Earlier this week on Letterman, Chris Christie laughed off jokes about his weight:
Connie Mariano, a former White House physician, recently worried that Christie’s weight puts him at risk of a heart attack or stroke should he become president. Paul Campos notes that a recent study “found that people as heavy as Christie have a 29% increase in mortality risk, compared to otherwise similar people of normal weight.” But age is a bigger factor:
In January of 2017 Christie will be 54, while the current Democratic frontrunner for her party’s presidential nomination, Hillary Clinton, will be 69. … All other things being equal, government actuarial tables reveal that the odds that a 69-year-old woman will die between January of 2017 and January of 2021 are 115% higher than the odds a 54-year-old man will die during that four-year time period. In other words, age poses almost exactly four times greater a mortality risk to Hillary Clinton than weight does to Chris Christie, in regard to the chances that either would die during their first presidential term.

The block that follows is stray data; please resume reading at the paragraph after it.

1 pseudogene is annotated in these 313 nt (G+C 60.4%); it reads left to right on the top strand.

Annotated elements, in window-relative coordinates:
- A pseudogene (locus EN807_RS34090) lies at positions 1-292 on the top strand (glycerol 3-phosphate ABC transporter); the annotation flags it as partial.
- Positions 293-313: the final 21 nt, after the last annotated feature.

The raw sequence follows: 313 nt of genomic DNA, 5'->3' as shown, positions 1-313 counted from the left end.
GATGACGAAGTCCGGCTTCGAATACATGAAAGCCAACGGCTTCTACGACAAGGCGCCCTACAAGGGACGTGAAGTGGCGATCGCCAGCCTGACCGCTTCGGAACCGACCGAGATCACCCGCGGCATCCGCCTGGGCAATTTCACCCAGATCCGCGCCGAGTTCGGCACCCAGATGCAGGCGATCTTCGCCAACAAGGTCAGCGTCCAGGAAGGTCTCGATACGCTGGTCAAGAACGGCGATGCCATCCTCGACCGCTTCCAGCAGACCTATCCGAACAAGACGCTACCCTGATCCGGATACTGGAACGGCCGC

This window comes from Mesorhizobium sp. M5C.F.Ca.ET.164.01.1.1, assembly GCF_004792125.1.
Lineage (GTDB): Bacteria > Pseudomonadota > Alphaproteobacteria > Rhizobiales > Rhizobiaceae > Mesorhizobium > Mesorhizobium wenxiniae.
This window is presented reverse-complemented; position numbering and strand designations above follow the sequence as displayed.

[I]t might be helpful to realize that as president, Christie would have medical care second to none. He’d have a doctor with him at all times. His diet would be monitored rigorously. The chances that he’d stick to an exercise plan and a medication regimen designed to mitigate the effects of his obesity are high. And that would reduce the likelihood of any sudden problems.